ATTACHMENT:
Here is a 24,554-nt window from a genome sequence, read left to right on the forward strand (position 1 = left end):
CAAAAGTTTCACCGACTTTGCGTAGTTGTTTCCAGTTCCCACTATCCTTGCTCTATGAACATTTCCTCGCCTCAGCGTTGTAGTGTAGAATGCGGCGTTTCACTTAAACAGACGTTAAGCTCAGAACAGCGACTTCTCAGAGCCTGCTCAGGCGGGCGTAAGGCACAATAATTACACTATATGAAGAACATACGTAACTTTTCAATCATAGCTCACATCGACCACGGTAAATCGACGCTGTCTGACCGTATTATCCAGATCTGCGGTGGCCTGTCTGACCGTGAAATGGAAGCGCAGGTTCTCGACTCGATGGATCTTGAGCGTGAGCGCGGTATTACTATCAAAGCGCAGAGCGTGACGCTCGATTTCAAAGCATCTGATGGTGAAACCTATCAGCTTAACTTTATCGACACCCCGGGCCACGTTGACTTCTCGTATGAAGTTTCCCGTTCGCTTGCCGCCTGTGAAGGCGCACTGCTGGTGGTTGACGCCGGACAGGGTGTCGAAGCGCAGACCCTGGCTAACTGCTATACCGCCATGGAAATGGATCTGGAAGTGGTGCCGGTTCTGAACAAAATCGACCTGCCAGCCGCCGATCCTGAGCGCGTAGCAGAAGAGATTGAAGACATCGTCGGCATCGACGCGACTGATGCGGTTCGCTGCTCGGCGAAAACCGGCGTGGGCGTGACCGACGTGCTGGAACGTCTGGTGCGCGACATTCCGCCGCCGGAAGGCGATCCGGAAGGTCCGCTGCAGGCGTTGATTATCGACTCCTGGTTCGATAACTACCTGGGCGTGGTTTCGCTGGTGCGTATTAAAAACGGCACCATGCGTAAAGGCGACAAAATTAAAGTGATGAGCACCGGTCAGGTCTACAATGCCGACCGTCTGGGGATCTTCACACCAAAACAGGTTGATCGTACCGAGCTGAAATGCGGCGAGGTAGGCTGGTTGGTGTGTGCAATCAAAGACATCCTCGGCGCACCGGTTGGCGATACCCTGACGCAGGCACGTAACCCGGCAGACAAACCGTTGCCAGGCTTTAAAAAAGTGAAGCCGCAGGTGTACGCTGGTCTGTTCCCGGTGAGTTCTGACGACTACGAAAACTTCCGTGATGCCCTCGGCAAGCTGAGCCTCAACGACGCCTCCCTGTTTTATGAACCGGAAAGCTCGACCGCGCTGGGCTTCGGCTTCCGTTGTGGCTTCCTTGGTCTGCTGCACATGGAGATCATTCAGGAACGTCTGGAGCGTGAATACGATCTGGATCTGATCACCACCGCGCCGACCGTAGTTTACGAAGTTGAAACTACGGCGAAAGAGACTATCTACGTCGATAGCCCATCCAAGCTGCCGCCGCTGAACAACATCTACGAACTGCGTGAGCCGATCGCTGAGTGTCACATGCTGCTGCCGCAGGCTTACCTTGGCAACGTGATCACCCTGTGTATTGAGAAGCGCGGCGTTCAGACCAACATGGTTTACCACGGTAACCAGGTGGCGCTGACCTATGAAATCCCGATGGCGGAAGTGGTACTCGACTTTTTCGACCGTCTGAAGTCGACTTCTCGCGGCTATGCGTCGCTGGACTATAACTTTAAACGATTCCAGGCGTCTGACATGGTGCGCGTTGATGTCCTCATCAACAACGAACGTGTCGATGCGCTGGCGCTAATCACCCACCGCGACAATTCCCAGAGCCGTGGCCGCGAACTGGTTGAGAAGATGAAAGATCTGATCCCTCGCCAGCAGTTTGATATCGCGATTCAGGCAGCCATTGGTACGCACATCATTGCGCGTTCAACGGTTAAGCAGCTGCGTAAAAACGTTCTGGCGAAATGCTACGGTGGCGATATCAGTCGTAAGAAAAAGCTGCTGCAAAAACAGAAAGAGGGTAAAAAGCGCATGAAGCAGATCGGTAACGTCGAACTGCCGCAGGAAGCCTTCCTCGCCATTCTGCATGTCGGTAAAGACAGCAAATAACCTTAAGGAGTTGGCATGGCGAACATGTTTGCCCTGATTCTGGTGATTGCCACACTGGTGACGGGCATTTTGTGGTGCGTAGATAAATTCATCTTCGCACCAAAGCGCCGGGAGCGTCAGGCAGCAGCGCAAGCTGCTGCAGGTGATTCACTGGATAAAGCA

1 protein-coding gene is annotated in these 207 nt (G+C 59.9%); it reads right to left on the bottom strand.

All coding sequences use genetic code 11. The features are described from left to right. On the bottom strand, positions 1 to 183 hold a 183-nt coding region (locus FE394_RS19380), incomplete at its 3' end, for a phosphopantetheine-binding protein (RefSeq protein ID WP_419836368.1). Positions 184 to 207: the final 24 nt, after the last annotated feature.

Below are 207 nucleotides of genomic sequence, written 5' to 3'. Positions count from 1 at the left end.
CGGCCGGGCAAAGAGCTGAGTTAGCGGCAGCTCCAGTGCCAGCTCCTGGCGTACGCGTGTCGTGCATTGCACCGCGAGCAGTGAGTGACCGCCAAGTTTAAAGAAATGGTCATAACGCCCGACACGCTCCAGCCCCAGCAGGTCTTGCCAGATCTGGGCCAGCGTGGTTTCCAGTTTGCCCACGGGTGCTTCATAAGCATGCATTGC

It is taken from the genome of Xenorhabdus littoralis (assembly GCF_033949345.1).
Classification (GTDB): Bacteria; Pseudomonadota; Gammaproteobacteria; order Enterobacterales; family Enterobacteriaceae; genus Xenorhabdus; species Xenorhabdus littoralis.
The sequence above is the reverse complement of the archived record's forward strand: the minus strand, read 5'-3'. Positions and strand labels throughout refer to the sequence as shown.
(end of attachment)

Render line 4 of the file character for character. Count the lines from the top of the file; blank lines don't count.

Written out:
All coding sequences use genetic code 11. The features are described from left to right. On the bottom strand, positions 1 to 183 hold a 183-nt coding region (locus FE394_RS19380), incomplete at its 3' end, for a phosphopantetheine-binding protein (RefSeq protein ID WP_419836368.1). Positions 184 to 207: the final 24 nt, after the last annotated feature.